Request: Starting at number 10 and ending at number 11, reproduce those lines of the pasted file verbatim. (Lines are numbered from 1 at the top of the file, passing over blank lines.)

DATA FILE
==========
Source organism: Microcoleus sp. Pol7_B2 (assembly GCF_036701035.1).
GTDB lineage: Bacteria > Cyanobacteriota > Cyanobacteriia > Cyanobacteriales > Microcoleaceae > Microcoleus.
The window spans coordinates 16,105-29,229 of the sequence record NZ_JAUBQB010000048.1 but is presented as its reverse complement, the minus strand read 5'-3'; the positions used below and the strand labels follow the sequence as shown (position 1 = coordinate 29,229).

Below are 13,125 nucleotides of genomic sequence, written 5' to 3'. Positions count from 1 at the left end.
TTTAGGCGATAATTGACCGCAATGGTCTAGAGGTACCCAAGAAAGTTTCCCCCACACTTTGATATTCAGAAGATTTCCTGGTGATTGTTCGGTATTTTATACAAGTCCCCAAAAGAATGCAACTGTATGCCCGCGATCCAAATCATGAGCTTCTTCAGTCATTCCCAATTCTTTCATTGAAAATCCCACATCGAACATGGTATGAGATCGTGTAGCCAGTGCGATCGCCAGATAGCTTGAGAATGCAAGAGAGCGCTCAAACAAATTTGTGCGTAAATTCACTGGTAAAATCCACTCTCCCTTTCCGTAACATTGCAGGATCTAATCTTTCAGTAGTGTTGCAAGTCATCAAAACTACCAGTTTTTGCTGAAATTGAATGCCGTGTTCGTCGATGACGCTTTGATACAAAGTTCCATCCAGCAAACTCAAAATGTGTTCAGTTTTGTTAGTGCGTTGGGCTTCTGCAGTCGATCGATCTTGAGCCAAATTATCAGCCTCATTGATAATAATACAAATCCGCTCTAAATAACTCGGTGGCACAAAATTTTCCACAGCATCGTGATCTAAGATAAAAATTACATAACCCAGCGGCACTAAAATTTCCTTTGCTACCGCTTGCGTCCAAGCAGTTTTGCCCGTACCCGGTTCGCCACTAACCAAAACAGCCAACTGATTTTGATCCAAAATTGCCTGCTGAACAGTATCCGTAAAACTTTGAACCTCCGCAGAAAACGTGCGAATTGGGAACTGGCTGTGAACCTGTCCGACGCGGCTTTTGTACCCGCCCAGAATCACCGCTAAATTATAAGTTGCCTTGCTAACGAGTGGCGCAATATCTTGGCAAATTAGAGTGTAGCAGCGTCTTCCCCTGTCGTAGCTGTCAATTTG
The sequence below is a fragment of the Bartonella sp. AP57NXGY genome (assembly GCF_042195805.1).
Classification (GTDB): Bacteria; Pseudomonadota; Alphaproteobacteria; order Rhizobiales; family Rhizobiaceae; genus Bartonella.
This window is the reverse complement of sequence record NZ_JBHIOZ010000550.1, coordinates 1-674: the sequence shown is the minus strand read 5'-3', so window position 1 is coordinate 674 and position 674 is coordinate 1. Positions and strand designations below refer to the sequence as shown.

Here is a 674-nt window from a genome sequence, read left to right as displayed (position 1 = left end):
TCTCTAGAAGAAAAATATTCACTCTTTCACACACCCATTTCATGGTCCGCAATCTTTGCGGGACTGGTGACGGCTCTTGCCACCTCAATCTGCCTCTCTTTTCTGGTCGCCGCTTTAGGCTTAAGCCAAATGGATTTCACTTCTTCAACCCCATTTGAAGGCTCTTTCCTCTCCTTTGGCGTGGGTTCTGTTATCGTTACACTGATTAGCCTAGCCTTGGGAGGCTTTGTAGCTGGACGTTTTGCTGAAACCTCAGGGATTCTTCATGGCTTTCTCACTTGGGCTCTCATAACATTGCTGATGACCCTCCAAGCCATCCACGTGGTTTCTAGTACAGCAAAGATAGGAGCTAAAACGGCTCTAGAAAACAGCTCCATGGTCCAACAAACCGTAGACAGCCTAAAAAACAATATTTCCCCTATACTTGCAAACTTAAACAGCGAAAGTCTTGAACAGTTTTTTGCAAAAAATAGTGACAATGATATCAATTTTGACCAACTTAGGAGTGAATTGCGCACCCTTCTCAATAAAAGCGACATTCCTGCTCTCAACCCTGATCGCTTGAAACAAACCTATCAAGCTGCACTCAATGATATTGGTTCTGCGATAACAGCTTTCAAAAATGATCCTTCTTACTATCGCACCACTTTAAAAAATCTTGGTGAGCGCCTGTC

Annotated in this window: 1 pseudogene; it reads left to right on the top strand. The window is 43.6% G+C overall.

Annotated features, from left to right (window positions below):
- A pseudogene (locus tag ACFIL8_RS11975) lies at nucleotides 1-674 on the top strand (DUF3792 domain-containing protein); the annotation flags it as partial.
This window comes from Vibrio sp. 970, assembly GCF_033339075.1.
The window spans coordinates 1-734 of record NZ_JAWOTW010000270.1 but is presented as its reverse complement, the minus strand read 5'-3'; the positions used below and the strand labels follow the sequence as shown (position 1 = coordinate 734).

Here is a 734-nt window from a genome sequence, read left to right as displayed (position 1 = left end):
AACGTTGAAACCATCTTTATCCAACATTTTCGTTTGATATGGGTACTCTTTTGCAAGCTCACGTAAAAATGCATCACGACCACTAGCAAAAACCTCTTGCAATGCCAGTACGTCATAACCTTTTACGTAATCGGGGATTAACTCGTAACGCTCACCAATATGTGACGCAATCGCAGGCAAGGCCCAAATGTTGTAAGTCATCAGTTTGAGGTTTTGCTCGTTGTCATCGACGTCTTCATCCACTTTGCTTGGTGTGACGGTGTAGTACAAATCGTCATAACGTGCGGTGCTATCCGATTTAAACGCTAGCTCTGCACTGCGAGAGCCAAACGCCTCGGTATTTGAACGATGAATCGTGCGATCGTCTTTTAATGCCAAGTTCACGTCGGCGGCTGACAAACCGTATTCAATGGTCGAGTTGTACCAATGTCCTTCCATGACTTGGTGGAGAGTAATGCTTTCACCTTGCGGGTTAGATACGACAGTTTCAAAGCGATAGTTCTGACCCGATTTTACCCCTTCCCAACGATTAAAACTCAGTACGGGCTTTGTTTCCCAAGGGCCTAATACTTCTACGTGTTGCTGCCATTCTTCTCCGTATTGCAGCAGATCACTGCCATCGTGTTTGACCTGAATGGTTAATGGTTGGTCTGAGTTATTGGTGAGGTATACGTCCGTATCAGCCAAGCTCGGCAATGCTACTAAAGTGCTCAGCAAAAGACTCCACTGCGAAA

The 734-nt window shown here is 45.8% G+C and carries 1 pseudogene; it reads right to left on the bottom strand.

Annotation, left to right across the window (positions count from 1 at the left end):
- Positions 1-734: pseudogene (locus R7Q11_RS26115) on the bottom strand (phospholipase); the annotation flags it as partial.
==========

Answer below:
TCTCTAGAAGAAAAATATTCACTCTTTCACACACCCATTTCATGGTCCGCAATCTTTGCGGGACTGGTGACGGCTCTTGCCACCTCAATCTGCCTCTCTTTTCTGGTCGCCGCTTTAGGCTTAAGCCAAATGGATTTCACTTCTTCAACCCCATTTGAAGGCTCTTTCCTCTCCTTTGGCGTGGGTTCTGTTATCGTTACACTGATTAGCCTAGCCTTGGGAGGCTTTGTAGCTGGACGTTTTGCTGAAACCTCAGGGATTCTTCATGGCTTTCTCACTTGGGCTCTCATAACATTGCTGATGACCCTCCAAGCCATCCACGTGGTTTCTAGTACAGCAAAGATAGGAGCTAAAACGGCTCTAGAAAACAGCTCCATGGTCCAACAAACCGTAGACAGCCTAAAAAACAATATTTCCCCTATACTTGCAAACTTAAACAGCGAAAGTCTTGAACAGTTTTTTGCAAAAAATAGTGACAATGATATCAATTTTGACCAACTTAGGAGTGAATTGCGCACCCTTCTCAATAAAAGCGACATTCCTGCTCTCAACCCTGATCGCTTGAAACAAACCTATCAAGCTGCACTCAATGATATTGGTTCTGCGATAACAGCTTTCAAAAATGATCCTTCTTACTATCGCACCACTTTAAAAAATCTTGGTGAGCGCCTGTC

Annotated in this window: 1 pseudogene; it reads left to right on the top strand. The window is 43.6% G+C overall.